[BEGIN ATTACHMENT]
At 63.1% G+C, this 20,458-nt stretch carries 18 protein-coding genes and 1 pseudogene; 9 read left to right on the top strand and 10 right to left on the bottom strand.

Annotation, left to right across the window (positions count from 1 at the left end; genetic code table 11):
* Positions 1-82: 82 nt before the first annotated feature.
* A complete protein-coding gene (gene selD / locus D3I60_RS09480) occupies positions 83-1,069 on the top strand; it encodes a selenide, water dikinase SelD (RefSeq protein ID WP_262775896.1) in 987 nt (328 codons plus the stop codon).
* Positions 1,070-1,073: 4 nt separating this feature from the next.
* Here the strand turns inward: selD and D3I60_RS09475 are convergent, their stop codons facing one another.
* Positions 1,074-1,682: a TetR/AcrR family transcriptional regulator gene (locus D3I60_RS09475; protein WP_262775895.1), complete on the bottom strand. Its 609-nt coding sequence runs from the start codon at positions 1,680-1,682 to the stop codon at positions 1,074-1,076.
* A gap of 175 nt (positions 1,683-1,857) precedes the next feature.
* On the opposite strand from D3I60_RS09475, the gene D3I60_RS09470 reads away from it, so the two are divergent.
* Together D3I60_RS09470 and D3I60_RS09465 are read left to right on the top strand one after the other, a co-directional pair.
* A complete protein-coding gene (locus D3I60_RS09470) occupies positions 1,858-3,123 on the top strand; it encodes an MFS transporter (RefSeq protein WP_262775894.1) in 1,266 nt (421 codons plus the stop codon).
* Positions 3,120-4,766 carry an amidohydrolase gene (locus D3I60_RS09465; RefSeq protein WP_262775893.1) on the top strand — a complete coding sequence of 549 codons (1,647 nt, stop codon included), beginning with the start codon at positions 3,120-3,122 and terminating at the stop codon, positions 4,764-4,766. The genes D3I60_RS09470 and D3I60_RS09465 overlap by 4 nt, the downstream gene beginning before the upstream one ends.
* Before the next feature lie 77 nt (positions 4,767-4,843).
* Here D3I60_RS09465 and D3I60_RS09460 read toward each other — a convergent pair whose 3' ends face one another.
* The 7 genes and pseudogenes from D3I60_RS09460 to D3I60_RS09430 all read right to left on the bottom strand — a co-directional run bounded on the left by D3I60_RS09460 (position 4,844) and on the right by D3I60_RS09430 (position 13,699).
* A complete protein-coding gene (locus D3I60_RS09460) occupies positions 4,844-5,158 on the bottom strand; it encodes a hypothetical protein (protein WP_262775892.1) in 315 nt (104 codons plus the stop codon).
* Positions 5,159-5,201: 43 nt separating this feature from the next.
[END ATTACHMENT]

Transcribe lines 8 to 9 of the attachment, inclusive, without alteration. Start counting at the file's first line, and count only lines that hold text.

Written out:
* A gap of 175 nt (positions 1,683-1,857) precedes the next feature.
* On the opposite strand from D3I60_RS09475, the gene D3I60_RS09470 reads away from it, so the two are divergent.